So you’ve already written down your goals for the year and you’re well on your way to achieving some of them in this first quarter. Do you also need a business plan? Let me ask that question a different way. Do you want to make money from your writing? If your answer is “yes” then you’re really an entrepreneur as well as a writer. A business plan will help you to crystallize your thoughts, organized your goals into a more cohesive structure, and solidify your action plans.
When my husband and I started our first entrepreneurial venture in 1987, we had no idea how to write a business plan. We checked out books from the library, studied industry publications and used spreadsheets to project our income. I guess we did something right because the business we started that year still exists. I’ve learned over time that you don’t have to write pages and pages to have a viable business plan. In fact, there’s a famous book from author Jim Horan that proposes a format for a one-page business plan.
Don’t get too nervous about it! After all, your business plan won’t be written in stone. In fact, most entrepreneurs revise their plans at least yearly. Your plan will be a living, breathing document that will reflect your latest thinking as you move forward as a writer.
So what should your plan include? Let’s analyze some of the different components.
1) State Your Mission The Mission Statement should be anywhere from one sentence to three paragraphs in length and should describe what your purpose is for writing for children. Bestselling children’s author Laura Duksta’s powerful mission is: “Inspiring People to Shine through the Power of Love.” (www.lauraduksta.com). Notice that her mission includes adults as well as children. My mission as a children’s author is to offer valuable lessons through unique stories. I want to create stories that will be read time and time again. I’m still working on creating the right phrase to express this mission more concisely.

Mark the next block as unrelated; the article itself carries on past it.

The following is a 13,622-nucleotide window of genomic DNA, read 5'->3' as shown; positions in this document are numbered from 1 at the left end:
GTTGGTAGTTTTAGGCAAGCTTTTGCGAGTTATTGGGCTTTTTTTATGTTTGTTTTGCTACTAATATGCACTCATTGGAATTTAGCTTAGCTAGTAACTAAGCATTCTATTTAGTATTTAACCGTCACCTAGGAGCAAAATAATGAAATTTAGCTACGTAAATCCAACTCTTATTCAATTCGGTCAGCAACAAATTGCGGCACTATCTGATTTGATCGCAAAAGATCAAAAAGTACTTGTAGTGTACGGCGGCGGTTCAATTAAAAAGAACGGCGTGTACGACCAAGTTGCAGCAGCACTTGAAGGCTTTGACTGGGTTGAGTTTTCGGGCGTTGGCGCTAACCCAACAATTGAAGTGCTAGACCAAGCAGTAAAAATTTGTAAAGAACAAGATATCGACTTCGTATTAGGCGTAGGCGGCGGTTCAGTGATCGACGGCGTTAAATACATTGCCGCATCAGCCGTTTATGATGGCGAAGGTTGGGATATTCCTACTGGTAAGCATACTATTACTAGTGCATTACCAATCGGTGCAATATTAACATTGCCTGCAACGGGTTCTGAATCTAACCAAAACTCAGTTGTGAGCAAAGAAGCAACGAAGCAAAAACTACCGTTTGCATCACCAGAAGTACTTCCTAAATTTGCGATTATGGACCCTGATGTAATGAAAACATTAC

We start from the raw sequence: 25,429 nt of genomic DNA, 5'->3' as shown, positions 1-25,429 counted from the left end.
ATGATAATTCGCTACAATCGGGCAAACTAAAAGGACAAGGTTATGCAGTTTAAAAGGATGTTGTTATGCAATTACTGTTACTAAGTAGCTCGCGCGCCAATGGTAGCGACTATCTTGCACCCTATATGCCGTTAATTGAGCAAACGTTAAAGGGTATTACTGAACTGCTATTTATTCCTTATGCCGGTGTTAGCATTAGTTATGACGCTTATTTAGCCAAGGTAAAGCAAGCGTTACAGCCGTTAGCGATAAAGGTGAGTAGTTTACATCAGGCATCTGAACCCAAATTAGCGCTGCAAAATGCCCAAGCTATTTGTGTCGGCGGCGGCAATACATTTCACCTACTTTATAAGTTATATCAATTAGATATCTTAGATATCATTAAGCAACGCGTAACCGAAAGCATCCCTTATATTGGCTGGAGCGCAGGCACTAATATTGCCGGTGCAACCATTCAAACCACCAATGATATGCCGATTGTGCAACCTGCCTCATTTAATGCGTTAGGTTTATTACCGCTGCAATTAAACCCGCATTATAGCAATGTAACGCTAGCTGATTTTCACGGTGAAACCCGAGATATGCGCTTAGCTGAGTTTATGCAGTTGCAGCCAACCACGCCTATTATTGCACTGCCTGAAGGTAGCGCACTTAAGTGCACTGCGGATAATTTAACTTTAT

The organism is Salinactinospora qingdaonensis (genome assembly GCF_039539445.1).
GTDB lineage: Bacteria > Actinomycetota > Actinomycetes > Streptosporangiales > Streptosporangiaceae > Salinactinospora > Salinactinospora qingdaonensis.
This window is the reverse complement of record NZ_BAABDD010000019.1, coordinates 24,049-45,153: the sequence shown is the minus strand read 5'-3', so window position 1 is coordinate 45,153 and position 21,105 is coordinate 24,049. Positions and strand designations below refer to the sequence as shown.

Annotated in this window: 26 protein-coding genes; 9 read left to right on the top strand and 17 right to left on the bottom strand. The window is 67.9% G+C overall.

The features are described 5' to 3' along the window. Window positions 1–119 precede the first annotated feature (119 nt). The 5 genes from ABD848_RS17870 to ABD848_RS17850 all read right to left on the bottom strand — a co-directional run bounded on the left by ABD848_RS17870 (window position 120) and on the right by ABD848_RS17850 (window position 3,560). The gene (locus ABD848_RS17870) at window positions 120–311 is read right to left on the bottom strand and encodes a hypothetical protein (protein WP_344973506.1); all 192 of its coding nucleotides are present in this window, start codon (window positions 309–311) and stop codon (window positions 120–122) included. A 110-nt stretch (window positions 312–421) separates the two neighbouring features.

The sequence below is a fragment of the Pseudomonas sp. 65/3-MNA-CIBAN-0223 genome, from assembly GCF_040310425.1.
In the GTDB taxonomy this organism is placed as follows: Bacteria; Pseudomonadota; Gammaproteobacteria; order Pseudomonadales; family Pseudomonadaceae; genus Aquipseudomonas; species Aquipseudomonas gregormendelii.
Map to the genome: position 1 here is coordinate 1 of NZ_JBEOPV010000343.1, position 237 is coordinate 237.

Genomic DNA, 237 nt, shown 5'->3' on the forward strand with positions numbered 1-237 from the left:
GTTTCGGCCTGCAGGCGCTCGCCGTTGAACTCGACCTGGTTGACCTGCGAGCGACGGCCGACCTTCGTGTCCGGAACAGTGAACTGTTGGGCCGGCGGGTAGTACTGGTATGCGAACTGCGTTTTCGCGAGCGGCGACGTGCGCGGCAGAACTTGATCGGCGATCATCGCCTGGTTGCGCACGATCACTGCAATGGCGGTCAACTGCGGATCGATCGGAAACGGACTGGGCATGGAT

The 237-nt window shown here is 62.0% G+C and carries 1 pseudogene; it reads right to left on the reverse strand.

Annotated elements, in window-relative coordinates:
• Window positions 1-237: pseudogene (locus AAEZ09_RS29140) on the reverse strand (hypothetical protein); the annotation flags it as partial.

2) Describe Your Business In this section you’ll want to provide details on the type of writing you plan to use to accomplish your mission. Are you writing books and, if so, what categories of books do you plan to write? Will you be writing magazine articles or plays? Are you writing fiction, nonfiction or creative nonfiction? What intended age range will your writing span? In addition to the type of writing you plan to do, you’ll want to define how much time you’ll write weekly. If you’re writing part time now and want to make your income full-time from writing, propose a timeline for reaching that goal.
3) Provide a Detailed Marketing Plan Yes, it’s true that writing your book or article is just the first step. Whatever you do to promote and sell your writing belongs in this part of your business plan. How do you plan to get your work into the hands of publishers, agents, schools, libraries, booksellers and ultimately your child readers and their families? How many proposals will you send out to publishers this year? Will you attend conferences and networking events? Will you develop a website to gain registered users and a platform? How can you leverage social media to get your name and your books more known? Will you sell direct at book fairs and other family-friendly festivals?
4) Know Your Competition It’s a good idea to research and explore what your competitors are doing. A thorough knowledge of your competition can help you as you look for new profitable subject areas for books and as you come up with creative ways to market. For example, in a few short weeks “Mars Needs Moms” based on Berkeley Breathed’s fabulous children’s book will be blasted into the media. I’m hoping to release my ebook, “Little Green Men” at the same time and ride the comet of the Mars craze!
5) Project Your Financial Goals How much would you like to earn from your children’s writing this year? What would your income need to be to make a full-time living as a writer? If you want to eventually work full-time as a writer, give yourself a projected deadline for achieving this goal. In addition to projecting your yearly income, you should also project the expenses you’ll accrue as you’re pursuing your goals.
As you meet your goals and grow as a writer your business plan will also evolve. And when you look back year after year, you’ll see your achievements, and ultimately your dreams, being fulfilled.
For more guidance and details on how to write a one-page business plan see Jim Horan’s book:
For a fantastic strategic plan on how to achieve success as a writer see Nancy Sander’s book: